Hundreds of government officials, members of civil society groups, and other experts from the member states of the Organization for Security and Cooperation in Europe (OSCE) in Europe are meeting in Warsaw for two weeks starting on September 29. The Human Dimension Implementation Meeting (HDIM) offers an extended opportunity to work together for democracy and human rights. RFE/RL correspondent Charles Recknagel spoke with the head of the U.S. delegation to the summit, Ambassador W. Robert Pearson, about his expectations for the meeting.
RFE/RL: The Warsaw meeting comes on the heels of a major test for the OSCE -- the Russian invasion of Georgia. One might expect the tensions between many members of the 56-state grouping to be quite high as a result. Is this likely to be a difficult two weeks ahead, as representatives discuss issues like building civil society and how well governments meet their commitments to democracy and human rights?
W. Robert Pearson: I have no doubt that Georgia will be a major issue, and there will be opportunities to address it, and it is a matter of concern to all the OSCE states. At the same time, the agenda for the meeting is extremely important and the purpose of the meeting is to foster civil society elements and give a number of groups and governments the chance to have in-depth conversations about these critical issues. So the U.S. approach will be to focus as much as we possibly can on the agenda we have before us.
RFE/RL: Thinking a bit more about the long shadow cast by the recent Russia-Georgia war, some observers have been very harsh in judging the OSCE in light of this crisis, saying it shows the grouping has outlived its usefulness, at least in the military-political and security sphere. That is because the OSCE is consensus-based and Russia can veto any measures it opposes. To what extent is such criticism fair or unfair?
Pearson: Well, I think that is an unfair characterization of the OSCE process and the process that will be followed at this meeting. The original purpose for the OSCE was to create a forum that would focus on all of these human rights issues, election issues, civil society development issues, and all of the OSCE states are committed to those principles. There is no doubt that these kinds of problems are going to come along from time to time, but it is like throwing the baby out with the bathwater to say that the OSCE does not have a proper role to play and, in fact, I am hoping that this kind of dialogue will help us get back on a better track.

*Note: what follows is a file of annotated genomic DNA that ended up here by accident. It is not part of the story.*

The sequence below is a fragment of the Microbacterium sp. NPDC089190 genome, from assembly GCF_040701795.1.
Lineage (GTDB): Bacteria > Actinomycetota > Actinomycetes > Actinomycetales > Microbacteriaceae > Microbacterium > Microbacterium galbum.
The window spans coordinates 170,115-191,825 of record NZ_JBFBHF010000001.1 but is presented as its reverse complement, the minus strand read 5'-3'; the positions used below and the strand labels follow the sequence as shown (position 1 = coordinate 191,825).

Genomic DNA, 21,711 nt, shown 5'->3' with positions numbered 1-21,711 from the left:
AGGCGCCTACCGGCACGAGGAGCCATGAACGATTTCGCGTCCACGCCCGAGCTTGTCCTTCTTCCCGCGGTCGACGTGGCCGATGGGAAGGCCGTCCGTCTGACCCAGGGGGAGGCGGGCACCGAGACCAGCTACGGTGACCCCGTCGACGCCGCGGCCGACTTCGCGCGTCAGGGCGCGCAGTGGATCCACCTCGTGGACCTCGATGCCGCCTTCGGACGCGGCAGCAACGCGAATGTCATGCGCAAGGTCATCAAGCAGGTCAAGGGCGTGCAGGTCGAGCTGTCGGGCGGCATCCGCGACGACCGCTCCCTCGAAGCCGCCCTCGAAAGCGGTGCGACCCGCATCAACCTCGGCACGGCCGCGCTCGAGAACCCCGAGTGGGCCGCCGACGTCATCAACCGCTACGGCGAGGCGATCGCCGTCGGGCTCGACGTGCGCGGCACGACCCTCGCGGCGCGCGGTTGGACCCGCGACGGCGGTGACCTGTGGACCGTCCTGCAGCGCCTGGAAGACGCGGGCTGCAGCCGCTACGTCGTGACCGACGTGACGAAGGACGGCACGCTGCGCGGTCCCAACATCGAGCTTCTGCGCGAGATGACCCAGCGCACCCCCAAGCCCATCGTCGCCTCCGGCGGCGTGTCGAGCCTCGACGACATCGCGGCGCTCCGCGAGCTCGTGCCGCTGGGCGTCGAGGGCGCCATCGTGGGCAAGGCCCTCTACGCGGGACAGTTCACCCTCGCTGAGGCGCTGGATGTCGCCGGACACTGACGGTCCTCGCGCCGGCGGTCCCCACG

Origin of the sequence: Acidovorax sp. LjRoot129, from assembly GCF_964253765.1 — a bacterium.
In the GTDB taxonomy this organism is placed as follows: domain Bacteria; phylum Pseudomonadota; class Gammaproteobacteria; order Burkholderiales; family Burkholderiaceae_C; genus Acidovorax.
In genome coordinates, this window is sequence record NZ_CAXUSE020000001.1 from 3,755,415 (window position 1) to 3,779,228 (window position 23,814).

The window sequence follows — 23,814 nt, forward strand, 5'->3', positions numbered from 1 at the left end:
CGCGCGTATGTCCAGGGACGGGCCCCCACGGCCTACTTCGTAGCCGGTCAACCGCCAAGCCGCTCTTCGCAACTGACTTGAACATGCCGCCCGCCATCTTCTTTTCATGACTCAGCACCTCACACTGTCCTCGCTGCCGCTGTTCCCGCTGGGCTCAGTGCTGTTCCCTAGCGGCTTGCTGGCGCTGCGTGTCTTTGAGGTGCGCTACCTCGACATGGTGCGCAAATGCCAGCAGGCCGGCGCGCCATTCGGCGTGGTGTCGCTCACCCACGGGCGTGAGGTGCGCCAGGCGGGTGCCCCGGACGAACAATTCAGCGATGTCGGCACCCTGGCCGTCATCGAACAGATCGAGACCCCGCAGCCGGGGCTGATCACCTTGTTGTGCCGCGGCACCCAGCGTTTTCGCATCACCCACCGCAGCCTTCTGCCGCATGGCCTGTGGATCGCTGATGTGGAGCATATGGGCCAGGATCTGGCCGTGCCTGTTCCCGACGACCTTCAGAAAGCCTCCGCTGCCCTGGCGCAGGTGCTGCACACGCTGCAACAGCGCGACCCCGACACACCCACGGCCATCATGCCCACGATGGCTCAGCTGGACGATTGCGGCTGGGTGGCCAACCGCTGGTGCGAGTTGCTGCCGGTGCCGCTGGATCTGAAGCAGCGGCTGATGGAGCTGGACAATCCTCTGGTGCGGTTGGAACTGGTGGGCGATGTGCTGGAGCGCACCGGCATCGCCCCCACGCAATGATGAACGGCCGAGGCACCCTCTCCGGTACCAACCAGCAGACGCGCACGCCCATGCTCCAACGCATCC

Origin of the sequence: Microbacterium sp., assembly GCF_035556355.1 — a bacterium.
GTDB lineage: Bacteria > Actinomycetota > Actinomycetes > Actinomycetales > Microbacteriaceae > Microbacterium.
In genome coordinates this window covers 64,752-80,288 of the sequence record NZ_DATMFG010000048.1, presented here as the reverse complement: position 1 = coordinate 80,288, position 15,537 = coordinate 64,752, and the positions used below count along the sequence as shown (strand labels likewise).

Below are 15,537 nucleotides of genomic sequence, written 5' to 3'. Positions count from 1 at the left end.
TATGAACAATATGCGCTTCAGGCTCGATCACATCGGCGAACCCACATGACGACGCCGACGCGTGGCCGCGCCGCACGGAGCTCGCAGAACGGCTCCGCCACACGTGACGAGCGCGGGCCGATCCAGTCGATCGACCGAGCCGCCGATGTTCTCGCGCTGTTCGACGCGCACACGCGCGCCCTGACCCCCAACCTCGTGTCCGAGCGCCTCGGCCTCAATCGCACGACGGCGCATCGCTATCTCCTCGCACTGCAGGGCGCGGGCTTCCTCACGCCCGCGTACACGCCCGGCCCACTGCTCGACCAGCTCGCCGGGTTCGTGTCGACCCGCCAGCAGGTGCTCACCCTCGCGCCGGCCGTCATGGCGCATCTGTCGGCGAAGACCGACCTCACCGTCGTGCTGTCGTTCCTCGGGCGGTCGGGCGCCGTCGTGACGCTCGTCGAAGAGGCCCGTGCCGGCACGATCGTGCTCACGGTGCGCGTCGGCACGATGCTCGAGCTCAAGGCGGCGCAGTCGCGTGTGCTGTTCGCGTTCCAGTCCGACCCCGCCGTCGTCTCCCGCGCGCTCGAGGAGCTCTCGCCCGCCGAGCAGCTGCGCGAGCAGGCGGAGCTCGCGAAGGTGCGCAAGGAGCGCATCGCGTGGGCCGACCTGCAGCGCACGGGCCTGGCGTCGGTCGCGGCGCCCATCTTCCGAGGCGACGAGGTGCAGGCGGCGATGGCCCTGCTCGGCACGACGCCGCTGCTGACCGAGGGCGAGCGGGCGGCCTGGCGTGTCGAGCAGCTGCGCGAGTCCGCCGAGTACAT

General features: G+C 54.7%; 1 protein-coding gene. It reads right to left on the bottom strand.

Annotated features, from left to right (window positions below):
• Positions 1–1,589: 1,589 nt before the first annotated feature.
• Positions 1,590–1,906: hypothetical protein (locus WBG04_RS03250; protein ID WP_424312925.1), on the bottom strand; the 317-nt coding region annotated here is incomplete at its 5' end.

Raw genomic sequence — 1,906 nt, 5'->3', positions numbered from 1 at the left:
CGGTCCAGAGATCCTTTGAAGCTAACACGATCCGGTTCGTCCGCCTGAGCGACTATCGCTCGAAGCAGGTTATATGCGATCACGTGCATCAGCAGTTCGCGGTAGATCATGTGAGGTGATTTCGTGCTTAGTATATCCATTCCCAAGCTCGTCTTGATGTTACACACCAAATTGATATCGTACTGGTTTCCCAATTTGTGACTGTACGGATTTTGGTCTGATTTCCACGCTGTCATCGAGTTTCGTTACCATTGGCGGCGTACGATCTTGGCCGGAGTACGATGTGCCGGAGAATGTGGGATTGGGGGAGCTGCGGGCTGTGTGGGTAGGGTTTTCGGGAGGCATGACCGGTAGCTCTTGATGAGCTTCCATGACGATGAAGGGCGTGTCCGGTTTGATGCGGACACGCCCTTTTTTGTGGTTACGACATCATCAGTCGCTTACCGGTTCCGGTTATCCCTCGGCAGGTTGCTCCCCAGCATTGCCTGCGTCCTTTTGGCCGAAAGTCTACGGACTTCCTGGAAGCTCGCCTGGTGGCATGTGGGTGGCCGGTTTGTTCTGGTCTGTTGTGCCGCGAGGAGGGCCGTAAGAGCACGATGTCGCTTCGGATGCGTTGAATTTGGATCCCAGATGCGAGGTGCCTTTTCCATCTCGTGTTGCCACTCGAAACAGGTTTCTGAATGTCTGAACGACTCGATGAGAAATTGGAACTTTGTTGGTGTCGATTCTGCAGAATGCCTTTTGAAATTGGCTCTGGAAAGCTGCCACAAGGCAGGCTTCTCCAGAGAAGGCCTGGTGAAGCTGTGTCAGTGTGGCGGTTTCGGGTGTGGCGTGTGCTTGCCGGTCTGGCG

RFE/RL: Security concerns, of course, are just one aspect of the OSCE and are not, in fact, what the Human Dimension Implementation Meeting in Warsaw is all about. It is about the importance of the OSCE as a democracy-promoting organization. Is this an area in which progress is being made and, if so, to what extent does that progress meet Washington's expectations?
Pearson: Progress is being made, and when you look back at 1992, the place where we started with the Helsinki Accords, I think we have made enormous progress. One of the most beneficial aspects of the work of the OSCE in this dimension really is the "sunlight" issue, throwing a light on practices and on standards that people are committed to and that we expect to see implemented. The elections standards, for example, are a kind of gold standard for election participation and observation and I think we have made good progress there. And when people don't meet those standards, by calling attention to them and by discussing them we continue to encourage greater adherence to these principles.
RFE/RL: On September 28, the day before the Warsaw meeting begins, Belarus held parliamentary elections. The polls were notable because President Alyaksandr Lukashenka is widely considered to be Europe's last dictator, but this year he is trying to change that image at least to the extent of letting some opposition parties participate in the race. Does this change of position represent a success for the international community, which has long pushed Lukashenka to open up the political arena?